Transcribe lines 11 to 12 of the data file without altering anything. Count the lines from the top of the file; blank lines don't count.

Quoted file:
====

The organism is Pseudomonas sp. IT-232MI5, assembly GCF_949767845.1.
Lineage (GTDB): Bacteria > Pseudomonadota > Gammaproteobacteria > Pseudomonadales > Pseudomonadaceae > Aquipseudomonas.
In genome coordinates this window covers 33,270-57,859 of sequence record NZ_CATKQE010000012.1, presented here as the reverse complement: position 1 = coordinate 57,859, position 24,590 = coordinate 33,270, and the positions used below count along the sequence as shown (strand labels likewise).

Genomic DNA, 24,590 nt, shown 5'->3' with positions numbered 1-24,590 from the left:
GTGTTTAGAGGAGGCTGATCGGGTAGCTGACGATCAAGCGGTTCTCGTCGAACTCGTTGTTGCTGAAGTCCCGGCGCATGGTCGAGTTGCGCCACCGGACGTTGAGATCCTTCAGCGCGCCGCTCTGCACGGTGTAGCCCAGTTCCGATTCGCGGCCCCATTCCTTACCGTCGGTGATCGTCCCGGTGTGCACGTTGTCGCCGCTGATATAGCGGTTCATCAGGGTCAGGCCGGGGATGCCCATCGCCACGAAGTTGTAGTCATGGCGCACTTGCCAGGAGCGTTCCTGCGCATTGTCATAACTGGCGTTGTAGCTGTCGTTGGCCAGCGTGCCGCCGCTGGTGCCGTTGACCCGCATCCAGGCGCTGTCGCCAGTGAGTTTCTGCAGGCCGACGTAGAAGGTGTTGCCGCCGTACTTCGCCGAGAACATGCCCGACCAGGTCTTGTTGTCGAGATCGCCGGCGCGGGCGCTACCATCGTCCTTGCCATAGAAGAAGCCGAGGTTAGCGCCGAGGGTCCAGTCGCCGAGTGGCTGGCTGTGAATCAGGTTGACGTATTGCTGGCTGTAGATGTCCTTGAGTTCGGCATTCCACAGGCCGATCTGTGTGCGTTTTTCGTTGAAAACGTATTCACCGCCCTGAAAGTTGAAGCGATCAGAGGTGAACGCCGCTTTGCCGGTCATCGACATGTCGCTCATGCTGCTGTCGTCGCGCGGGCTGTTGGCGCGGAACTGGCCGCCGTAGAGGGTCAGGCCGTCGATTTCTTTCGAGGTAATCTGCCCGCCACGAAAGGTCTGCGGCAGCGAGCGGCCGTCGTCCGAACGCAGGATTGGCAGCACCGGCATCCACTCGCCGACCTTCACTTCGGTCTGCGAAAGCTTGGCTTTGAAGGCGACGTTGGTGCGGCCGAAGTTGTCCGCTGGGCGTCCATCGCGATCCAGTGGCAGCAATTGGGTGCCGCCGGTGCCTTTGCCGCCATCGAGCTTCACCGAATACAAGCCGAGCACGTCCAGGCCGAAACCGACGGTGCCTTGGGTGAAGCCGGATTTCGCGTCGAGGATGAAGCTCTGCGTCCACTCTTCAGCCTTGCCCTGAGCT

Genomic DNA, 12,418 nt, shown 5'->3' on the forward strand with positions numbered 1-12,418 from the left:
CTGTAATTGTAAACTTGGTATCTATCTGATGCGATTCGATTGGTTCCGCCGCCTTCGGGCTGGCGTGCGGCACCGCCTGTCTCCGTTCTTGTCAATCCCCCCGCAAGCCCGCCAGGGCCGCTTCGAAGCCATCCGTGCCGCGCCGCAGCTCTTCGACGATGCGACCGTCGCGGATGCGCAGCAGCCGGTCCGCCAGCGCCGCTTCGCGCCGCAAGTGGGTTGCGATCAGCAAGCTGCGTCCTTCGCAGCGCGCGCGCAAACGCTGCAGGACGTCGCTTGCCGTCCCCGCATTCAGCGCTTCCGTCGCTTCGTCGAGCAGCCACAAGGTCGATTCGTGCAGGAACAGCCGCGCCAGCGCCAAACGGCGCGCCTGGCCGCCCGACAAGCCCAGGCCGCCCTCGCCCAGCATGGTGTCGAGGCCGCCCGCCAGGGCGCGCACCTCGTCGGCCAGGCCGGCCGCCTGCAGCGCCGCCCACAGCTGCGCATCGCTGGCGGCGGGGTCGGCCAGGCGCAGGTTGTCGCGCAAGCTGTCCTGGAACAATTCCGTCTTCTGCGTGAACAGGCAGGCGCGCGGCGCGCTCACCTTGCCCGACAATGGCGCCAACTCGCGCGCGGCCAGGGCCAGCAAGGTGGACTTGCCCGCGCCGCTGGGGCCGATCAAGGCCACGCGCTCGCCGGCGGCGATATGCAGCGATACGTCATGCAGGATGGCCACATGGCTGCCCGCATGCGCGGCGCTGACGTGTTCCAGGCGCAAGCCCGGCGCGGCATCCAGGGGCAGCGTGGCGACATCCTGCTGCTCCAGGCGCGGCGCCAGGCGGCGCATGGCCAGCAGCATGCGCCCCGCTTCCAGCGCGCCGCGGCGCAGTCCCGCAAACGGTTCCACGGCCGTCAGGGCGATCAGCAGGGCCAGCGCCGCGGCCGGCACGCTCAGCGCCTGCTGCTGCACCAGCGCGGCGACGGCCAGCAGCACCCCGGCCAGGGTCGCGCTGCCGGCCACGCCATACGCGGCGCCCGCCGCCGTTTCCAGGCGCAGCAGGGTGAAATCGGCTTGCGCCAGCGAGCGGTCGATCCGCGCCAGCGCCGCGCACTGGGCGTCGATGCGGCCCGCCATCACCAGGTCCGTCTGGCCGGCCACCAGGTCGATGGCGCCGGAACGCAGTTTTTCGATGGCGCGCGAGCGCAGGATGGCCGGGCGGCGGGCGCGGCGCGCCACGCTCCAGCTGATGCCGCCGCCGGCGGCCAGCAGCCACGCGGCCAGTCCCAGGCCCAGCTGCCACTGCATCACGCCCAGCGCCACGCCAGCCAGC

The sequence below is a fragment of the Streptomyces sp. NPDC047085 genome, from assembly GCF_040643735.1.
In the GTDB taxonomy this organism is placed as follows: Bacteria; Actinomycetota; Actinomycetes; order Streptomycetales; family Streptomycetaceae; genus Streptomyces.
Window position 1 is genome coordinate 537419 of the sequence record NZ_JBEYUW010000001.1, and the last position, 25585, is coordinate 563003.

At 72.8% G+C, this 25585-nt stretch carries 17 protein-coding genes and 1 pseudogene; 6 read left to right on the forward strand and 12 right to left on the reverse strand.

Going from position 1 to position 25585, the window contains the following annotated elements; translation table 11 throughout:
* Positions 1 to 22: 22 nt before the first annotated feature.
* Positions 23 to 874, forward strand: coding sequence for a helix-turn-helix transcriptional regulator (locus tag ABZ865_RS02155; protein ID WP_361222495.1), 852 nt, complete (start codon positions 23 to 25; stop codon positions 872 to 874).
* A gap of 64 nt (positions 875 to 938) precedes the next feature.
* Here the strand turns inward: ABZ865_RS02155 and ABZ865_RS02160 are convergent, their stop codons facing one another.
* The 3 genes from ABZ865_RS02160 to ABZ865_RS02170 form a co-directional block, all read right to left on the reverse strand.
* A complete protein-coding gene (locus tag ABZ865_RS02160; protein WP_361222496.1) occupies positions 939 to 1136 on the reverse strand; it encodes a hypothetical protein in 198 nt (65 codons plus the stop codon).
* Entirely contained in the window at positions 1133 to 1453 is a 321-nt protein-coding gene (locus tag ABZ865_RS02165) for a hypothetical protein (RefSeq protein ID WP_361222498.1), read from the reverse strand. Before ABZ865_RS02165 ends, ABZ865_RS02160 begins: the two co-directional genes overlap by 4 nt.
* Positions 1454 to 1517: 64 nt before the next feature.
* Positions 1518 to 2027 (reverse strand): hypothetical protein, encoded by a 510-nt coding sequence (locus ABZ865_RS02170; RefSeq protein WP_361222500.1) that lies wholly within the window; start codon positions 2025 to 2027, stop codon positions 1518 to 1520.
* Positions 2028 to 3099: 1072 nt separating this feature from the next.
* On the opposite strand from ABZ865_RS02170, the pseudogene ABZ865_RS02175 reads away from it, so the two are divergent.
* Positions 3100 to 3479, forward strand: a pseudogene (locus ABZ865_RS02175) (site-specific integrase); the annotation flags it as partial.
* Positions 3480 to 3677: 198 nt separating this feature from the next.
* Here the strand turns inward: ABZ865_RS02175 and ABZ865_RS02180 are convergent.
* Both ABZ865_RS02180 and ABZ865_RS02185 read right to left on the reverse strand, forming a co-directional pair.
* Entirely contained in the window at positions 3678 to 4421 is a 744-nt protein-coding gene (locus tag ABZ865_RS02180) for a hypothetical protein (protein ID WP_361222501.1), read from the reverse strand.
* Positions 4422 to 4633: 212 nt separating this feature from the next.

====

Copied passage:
At 72.8% G+C, this 25585-nt stretch carries 17 protein-coding genes and 1 pseudogene; 6 read left to right on the forward strand and 12 right to left on the reverse strand.

Going from position 1 to position 25585, the window contains the following annotated elements; translation table 11 throughout: